After Venerable Ming Yi’s qualifications had been publicised over last week, people have started checking up on Venerable Ming Yi’s qualifications and realised that his qualifications are not recognised in Singapore.

A check with the local offices also turned up a blank. Venerable Ming Yi apparently obtained his doctorate from a Mannin University in Ireland = however, when people started checking up on it, they realised that they could not find anything about it.

This caused people to question the credibility of his degree, to which, he replied that he was introduced the distance learning course when he was doing his masters and it never occurred to him to check the credibility of the university.

The thing about publicity is that it’s a 2-edged sword. It can help you and it can make you fall. I hope he’d be in the clear soon and whether the probe turns out anything is another story.

THE Buddhist monk mired in controversy over irregularities in the books of the Ren Ci Hospital and Medicare Centre is now facing another set of questions – over his doctorate.

Venerable Ming Yi’s resume says he holds a PhD in philosophy from a ‘Mannin University’ in Ireland, but checks by The Straits Times with the British Council, the Irish Embassy here and the Irish education authorities showed that neither the university nor its qualifications were recognised there.

Through a spokesman, Venerable Ming Yi said at the weekend that he did his doctorate through distance learning, but never checked if the university awarding the degree was recognised.

Readers have been writing in to ask about his PhD after The Sunday Times ran a profile on the Ren Ci chief on Nov 11.

Netizens have also started questioning the credibility of his degree.

Like other readers, education consultant Larry Lim said he had never heard of Mannin University.

He said he had tried checking, but could not even find a website for it.

‘It is highly questionable when a university does not even have a website. Does the university even exist?’ he asked.

When The Straits Times asked the Irish Embassy here whether the university in question was real, the embassy said that the Irish Department of Education and Science did not recognise Mannin University or its qualifications.

Ireland’s Higher Education Authority, the statutory body for higher education and research there, said there were seven official universities in Ireland, and Mannin was not one of them.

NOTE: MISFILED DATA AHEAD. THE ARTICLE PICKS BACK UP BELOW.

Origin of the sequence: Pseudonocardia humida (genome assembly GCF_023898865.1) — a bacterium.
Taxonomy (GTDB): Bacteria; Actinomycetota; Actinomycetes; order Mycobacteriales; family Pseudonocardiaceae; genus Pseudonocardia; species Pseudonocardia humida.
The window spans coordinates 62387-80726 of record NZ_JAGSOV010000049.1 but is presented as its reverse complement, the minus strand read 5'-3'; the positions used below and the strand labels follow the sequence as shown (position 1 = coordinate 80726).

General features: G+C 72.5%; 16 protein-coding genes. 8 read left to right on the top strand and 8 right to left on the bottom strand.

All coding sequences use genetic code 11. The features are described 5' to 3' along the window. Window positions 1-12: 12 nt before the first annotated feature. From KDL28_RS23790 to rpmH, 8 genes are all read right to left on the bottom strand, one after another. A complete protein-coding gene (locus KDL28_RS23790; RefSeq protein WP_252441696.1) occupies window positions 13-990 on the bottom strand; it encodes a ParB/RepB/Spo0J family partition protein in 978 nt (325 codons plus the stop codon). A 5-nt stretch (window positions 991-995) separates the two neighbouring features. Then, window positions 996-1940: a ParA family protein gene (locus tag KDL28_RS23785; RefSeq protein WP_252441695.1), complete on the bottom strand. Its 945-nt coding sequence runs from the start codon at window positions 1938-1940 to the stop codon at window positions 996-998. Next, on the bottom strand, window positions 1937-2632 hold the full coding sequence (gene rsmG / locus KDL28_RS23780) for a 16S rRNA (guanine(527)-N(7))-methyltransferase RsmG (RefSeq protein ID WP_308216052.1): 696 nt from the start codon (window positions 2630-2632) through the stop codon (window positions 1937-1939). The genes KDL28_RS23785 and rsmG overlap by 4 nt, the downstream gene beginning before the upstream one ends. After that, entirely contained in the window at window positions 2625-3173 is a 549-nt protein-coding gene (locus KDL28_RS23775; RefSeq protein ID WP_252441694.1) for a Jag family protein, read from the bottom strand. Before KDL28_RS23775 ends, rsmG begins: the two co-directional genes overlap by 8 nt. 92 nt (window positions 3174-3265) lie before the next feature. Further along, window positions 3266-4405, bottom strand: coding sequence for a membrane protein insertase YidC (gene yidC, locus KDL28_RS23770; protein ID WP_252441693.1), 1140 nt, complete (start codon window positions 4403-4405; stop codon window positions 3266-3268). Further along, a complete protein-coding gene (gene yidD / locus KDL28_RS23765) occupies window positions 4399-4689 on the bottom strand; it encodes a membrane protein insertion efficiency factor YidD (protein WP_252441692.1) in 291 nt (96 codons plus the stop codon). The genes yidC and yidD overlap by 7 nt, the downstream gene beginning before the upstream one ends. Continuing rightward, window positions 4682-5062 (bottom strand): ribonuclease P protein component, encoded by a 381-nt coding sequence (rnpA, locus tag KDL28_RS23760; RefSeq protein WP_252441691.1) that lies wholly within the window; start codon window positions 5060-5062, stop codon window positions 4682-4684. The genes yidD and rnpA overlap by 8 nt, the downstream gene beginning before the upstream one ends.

Press officers for both the department and the University College Dublin, one of the seven recognised Irish universities, said they had never heard of Mannin University.

Recognised institutions aside, the Irish Department of Education and Science said that ‘it cannot give advice on other organisations purporting to offer higher education programmes or comment on the quality of courses offered by such institutions’.

While Venerable Ming Yi’s PhD qualifications are highlighted on several websites such as Wikipedia and Buddhist resource site Singapore Dharma Net, online searches for the university itself drew a blank.

But The Straits Times found on the Web two individuals who claimed to have graduated from Mannin University. One is the head of a group promoting human rights in the Maldives, and the other a man who runs a chain of gyms in Thailand.

Neither could be reached for comment.

Venerable Ming Yi broke an earlier silence on the subject on Saturday after repeated queries by The Straits Times.

Through a Ren Ci spokesman, he said that someone introduced him to the PhD programme at Mannin University while he was doing his master’s in health-care management at the University of Wales, an accredited institution.

The spokesman said Venerable Ming Yi, a former student of Raffles Institution, did a distance learning course with Mannin University, but had never visited its campus.

He would not give any more details on how the monk obtained the PhD.

‘Venerable Ming Yi did the PhD as he wanted to learn more, but he did not check if the university or its degrees are recognised,’ he said.

theresat@sph.com.sg

Article obtained from straitstimes.com on 19th November 2007



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